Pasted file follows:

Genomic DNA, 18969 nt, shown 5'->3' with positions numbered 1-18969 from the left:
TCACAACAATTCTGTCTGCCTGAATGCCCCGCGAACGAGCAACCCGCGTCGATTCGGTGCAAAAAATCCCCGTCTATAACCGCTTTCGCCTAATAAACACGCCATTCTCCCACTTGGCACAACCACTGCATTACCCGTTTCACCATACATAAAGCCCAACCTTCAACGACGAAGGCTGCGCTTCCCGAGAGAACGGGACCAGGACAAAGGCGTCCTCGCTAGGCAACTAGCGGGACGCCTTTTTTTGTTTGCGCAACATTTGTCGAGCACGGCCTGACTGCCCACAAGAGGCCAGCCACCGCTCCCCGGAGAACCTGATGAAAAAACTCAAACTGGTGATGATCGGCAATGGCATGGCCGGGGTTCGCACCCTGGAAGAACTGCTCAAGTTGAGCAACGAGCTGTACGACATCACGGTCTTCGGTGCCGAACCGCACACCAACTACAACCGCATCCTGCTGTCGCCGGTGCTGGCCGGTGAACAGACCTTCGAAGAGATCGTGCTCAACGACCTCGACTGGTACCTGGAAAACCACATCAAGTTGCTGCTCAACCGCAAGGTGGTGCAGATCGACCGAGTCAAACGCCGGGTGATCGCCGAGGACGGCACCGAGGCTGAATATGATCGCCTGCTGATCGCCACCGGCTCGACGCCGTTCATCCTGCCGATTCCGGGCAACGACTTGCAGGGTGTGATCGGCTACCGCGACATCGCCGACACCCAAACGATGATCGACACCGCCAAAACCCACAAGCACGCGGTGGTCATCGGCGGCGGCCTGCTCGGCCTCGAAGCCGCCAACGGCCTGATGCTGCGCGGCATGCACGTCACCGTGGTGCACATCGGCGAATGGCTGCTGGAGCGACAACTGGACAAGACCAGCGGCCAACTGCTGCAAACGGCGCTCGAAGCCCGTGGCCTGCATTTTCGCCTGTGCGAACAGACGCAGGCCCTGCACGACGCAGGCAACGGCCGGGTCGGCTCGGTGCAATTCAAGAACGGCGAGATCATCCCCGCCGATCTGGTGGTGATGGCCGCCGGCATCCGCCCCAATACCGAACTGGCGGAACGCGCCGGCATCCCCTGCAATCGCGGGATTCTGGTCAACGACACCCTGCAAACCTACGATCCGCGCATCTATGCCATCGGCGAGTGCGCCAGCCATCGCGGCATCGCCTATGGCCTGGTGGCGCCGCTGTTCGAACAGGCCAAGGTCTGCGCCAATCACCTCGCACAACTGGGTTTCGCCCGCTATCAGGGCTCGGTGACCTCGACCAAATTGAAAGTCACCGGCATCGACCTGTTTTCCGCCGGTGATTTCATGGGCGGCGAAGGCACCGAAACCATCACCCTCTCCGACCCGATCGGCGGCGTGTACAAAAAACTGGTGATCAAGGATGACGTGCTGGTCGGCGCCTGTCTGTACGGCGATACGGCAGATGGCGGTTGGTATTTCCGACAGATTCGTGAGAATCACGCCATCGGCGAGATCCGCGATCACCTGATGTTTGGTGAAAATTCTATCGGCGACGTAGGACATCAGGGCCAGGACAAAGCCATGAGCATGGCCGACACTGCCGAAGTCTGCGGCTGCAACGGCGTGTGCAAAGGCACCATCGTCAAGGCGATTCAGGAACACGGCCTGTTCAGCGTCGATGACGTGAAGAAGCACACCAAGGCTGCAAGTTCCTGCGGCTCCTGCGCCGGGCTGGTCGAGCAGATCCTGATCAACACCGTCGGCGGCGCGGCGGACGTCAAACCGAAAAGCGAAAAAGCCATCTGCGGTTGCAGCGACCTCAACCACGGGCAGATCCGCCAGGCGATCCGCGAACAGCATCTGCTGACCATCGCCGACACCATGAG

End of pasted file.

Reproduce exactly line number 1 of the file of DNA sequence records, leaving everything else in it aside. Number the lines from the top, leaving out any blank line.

Genomic DNA, 18969 nt, shown 5'->3' with positions numbered 1-18969 from the left: